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Thread poster: Jeremy_Chen
Jeremy_Chen
Australia
Local time: 09:35
English to Chinese
+ ...
Dec 22, 2004

OK. The power of English is growing. And how is it shaping Deutsch?

Go to NY Times to read the interesting trend of English words in Germany comericals. Some(23) occupy the top 100 ad words. Some marry Deutsch and give birth to "Smalltalken, brunchen, mailen, floppen, managen, abcoolen." But who can read them? In the end, they are for German.




http://www.nytimes.com/2004/12/21/international/europe/21denglish.html

A Snappy Slogan? In German? Don't Smile. Try English.


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Heinrich Pesch  Identity Verified
Finland
Local time: 02:35
Member (2003)
Finnish to German
+ ...
Your link is for members only Dec 22, 2004

As I can not read the cited article i can only guess. I don't live in Germany, but it seems that the trend to English is already turning back. Research shows, that use of English in ads is counterproductive.
Here in Helsinki the same: new restaurants have mostly Finnish names, whereas a few years ago it was very fashionable to use "Finenglish" creations. But people don't like them.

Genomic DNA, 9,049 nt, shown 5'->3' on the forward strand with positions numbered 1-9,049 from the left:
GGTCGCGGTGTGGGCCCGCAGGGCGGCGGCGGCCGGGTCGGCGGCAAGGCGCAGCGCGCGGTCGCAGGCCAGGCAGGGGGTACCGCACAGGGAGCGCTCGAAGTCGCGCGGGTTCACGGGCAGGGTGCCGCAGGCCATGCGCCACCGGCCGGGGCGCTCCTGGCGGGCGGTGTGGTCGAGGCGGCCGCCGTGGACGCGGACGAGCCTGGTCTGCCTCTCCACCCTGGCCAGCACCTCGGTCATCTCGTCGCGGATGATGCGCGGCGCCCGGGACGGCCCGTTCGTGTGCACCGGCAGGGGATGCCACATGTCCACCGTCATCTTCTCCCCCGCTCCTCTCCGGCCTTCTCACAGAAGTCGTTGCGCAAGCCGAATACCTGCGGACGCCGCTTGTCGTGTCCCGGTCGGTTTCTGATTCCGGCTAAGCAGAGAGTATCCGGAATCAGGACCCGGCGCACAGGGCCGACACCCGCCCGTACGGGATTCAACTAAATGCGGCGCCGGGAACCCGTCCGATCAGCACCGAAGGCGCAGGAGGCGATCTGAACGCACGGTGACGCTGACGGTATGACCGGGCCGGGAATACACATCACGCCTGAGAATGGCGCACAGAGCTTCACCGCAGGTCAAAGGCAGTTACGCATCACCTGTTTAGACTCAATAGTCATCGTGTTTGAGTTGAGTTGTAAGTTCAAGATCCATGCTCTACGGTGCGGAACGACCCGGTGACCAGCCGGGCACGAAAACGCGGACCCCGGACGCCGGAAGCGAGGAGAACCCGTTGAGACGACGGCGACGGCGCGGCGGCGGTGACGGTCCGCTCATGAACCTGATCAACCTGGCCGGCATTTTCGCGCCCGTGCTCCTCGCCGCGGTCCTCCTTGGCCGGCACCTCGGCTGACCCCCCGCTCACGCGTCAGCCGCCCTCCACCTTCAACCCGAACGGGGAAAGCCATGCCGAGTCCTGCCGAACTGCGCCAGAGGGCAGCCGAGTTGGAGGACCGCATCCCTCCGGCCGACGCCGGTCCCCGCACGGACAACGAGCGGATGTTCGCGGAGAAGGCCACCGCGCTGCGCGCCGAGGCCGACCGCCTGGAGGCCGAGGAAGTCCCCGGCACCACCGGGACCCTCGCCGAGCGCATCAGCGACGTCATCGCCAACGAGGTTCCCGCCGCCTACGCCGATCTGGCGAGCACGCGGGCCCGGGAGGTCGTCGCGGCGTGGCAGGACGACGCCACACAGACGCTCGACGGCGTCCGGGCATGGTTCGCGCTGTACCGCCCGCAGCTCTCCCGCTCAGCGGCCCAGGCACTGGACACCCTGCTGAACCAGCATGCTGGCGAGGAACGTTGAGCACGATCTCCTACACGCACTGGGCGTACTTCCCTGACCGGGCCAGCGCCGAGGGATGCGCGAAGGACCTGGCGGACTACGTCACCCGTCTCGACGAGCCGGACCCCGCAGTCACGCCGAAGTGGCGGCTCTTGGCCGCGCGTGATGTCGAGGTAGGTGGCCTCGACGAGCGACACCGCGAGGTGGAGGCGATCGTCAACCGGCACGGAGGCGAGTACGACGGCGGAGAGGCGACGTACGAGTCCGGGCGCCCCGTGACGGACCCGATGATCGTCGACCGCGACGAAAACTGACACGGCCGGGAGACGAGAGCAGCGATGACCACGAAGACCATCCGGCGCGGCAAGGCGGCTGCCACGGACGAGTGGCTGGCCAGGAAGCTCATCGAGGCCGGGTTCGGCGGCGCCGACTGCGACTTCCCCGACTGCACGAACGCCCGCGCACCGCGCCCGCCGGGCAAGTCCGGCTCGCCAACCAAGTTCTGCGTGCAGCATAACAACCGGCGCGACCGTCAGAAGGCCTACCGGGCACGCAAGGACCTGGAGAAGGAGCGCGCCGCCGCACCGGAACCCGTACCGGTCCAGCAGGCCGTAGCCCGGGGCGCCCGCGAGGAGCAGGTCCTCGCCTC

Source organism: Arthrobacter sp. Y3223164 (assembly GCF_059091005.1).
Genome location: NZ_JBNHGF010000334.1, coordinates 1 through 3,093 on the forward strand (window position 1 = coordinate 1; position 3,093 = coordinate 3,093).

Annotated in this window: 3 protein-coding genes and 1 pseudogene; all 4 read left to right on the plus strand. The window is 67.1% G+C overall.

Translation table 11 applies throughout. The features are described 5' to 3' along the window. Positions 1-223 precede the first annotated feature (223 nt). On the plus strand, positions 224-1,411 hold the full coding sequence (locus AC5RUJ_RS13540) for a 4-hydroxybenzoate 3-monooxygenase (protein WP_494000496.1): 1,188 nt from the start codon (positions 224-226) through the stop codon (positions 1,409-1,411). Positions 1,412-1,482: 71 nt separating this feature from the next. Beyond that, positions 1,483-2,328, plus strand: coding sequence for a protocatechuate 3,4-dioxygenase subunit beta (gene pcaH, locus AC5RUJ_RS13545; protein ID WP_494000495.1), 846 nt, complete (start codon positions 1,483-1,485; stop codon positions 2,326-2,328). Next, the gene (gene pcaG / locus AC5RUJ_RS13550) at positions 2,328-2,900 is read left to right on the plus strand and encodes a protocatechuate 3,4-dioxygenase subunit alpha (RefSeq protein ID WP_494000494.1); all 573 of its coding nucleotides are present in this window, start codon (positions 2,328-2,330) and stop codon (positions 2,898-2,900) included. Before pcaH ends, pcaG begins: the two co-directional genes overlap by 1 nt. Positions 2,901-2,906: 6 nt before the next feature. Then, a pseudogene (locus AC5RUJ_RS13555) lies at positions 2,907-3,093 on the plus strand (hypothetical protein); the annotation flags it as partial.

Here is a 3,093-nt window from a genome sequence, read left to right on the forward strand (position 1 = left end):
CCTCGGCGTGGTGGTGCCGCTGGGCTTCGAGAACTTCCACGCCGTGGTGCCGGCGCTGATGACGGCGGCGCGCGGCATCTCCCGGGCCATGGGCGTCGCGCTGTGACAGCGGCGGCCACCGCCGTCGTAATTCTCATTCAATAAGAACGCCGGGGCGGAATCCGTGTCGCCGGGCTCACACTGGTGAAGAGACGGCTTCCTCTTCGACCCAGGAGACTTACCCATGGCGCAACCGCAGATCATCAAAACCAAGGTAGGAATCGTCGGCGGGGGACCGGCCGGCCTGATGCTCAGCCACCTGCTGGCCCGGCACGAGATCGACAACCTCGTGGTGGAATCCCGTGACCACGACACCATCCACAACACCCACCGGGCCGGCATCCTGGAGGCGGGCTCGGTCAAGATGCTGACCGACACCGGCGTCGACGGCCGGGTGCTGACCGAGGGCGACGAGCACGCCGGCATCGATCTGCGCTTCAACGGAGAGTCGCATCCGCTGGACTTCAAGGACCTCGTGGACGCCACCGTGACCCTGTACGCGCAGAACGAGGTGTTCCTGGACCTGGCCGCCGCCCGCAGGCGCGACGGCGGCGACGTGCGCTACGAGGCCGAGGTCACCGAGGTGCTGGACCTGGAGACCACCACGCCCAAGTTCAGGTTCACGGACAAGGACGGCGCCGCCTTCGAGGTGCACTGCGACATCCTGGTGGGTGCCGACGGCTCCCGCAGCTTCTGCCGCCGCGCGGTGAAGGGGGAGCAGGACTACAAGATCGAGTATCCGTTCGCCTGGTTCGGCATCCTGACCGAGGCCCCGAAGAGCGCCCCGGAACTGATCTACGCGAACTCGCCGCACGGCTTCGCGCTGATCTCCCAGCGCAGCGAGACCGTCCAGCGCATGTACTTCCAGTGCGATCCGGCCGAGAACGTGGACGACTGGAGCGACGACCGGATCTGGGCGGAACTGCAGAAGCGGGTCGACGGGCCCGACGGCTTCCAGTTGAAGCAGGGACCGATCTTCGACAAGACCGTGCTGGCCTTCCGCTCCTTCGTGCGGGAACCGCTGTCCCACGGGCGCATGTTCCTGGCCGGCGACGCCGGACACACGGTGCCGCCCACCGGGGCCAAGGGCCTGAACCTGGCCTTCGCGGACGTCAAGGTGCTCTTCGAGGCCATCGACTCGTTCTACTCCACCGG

In fact I would never visit a restaurant with an English name. except of course in an English speaking country.


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John Bowden  Identity Verified
Local time: 00:35
German to English
Try this link... Dec 22, 2004

http://www.nytimes.com/2004/12/21/international/europe/21denglish.html?ex=1104296400&en=a0935d5b561b20ab&ei=5006&partner=ALTAVISTA1

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Hans G. Liepert  Identity Verified
Switzerland
Local time: 01:35
English to German
+ ...
What's in a name? Dec 22, 2004

Heinrich Pesch wrote:
In fact I would never visit a restaurant with an English name. except of course in an English speaking country.